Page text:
Relationships and health
Relationship; health; youth; young people; young; people;
Everyday you mix with people. You might hang out with them because you want to or because you don’t have any choice. You might really like them, or not think much of them at all.
Relationships are not just about who you are "going with" or "getting it on with". They are about the interactions you have with people every day. Your relationships might be close, supportive, stressful or they may really not matter to you much.
On the Reachout site there are many topics that explore relationships and the effects that they have on your health and wellbeing
Relationships! What are they and what on earth have they got to do with health? Read on to find out more.
Everyday you interact with people. You might hang out with them because you want to or because you don't have any choice. You might really like them or not think much of them at all.
Relationships are not just about who you are 'going out with' or 'hooking up with'. They are about the interaction you have with people every day. Your relationship might be close, supportive, stressful or really not matter to you much. Here are some examples.
- Family - You might or might not live with them; get along with them or have massive fights; never have met them; or they are your best friends.
- Your peers - Some might be your closest mates; others might be people you don't like at all. Check out the topic 'Peer pressure'.
- Online mates - Never seen their face but chat all the time
- TV, movie characters or our favourite band - You probably have never met them, but you see or hear them all the time.
- School or work - You might not hang out with them if you didn't have to.
- Your partner - He or she could be your best mate or the person who gets to you most!
- Your butcher, your doctor, your postie, your local politician - You might meet regularly or never meet. We have a relationship with our community whether we feel a part or separate from it.
- Your child/children
Think of all the people in your life. They might be people you know personally or have never met. All of these relationships have an effect (positive or negative) in your life. This effect can be tiny, huge or anywhere in between!
Here are some of the great things that relationships can do for you.
- Make you feel like you belong and are valued.
- Increase your confidence.
- Provide understanding, respect, trust and care.
- Support you to try out ideas, new things or discuss your opinions.
- Provide a safe place to be, and learn about, yourself.
What do you think makes a good relationship? How does a positive relationship help you? How do you choose your relationships and why? How do you cope with relationships that you don't really want anything to do with?
Positive relationships are important for good health. If you have supportive, loving relationships you are more likely to feel happy and satisfied with your life.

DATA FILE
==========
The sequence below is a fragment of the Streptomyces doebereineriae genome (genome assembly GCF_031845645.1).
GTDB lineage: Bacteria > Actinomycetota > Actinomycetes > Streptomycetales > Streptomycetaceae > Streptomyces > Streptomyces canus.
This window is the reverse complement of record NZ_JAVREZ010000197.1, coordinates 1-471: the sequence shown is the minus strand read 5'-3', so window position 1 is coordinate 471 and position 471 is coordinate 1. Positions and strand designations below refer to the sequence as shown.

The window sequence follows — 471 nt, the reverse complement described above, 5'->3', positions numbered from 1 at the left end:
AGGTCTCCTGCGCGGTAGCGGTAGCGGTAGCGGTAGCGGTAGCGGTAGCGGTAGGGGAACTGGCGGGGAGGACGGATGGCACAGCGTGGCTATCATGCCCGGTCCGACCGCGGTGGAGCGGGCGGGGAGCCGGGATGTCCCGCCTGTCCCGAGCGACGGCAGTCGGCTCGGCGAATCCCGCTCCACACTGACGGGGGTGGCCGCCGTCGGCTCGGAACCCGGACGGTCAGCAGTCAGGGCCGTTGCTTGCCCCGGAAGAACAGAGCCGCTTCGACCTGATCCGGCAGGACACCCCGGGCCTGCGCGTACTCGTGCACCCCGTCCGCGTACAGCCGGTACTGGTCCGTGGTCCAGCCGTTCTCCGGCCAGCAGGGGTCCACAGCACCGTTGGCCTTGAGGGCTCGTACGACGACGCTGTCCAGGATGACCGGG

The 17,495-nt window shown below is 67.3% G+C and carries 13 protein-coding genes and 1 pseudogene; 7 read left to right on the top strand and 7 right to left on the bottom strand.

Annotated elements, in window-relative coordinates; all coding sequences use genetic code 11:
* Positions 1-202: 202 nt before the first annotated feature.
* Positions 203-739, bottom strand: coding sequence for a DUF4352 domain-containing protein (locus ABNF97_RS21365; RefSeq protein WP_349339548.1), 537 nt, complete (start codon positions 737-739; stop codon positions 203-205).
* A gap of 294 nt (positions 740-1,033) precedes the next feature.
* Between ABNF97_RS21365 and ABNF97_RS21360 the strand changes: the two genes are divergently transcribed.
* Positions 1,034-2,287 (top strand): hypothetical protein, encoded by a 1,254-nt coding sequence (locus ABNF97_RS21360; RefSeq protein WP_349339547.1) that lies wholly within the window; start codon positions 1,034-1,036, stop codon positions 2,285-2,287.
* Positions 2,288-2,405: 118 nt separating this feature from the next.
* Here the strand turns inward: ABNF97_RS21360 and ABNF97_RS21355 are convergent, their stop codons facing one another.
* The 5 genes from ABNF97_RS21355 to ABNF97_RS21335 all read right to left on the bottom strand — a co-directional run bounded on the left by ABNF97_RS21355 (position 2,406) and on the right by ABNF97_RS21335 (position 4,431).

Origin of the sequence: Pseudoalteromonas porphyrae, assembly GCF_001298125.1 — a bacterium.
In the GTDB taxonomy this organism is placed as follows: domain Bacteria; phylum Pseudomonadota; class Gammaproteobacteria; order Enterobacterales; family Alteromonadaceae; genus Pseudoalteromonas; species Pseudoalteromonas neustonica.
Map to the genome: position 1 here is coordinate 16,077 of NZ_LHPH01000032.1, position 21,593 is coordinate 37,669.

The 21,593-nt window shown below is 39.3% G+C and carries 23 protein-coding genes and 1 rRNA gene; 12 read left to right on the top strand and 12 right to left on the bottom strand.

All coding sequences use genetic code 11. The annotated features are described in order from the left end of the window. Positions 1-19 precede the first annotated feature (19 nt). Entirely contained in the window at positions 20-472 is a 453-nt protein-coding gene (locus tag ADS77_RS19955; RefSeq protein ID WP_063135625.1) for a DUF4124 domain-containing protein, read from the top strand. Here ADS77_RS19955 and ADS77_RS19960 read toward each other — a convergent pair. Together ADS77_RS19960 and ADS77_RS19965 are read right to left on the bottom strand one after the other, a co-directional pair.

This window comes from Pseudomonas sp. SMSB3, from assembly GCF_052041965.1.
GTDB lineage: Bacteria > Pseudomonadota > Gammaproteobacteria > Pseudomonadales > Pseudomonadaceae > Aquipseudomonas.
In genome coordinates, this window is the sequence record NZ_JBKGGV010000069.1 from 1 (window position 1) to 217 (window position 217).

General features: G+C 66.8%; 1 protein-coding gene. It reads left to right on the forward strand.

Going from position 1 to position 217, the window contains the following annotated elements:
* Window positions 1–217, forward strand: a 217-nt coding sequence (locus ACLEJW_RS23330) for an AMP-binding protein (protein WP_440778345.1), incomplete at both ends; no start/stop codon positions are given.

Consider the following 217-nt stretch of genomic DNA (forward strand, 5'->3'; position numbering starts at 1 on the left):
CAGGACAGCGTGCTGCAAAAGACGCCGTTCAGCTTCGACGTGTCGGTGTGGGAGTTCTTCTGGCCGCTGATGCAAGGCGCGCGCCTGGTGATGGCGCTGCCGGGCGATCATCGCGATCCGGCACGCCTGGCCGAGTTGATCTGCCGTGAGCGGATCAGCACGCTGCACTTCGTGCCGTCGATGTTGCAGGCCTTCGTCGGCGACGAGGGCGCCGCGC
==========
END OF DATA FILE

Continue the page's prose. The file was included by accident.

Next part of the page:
Relationships affect how you feel about yourself and cope with things that happen. Being aware of the way relationships affect you can help you make choices about your health.
Think of a person you know. Close your eyes and think about time you spend together.
- How do you feel when you are around this person?
- What happens in the relationship for you to feel that way?
- What does this person tell you about yourself? (This might not be in words, the messages we get about ourselves in relationships can be very subtle)
A hard thing about relationships is that you do not have control of what the other person or people do. Sometimes relationships can contribute to things like stress, depression, loss of self-esteem or confidence and even physical illness. It is important to think about the things that you can do to protect or care for yourself and your health.
Read our other topics in the "Relationships" section of this site for information you can use to deal with the relationships in your life!
Here are some things to look out for in healthy relationships.
- Respect - no put-downs, each of you having the right to have an opinion, listening and being able to voice what you think and feel.
- Honesty - openness and honesty about what you think, feel and do.
- Safety - feeling safe from physical, emotional, sexual or other forms of abuse.
- Equality - look out for power in relationships and who holds it. Feeling powerless or more powerful than another person can affect your health.
- Consistency - you know where you and others stand.
- Value - you feel valued and value the relationship.
- Security/loyalty - you feel safe that both parties value the relationship.
- Empathy - listening and understanding each other - putting yourself in the other person's shoes.
- Genuineness - is a human, natural and honest relationship.
- The Youth Health Service(SA Health)
- Relationships Australia - Ph: 82234566.
- Your local Community Health Centre.
- Your school counsellor.
- Your local library may have further reading.
The information on this site should not be used as an alternative to professional care. If you have a particular problem, see a doctor or other health professional.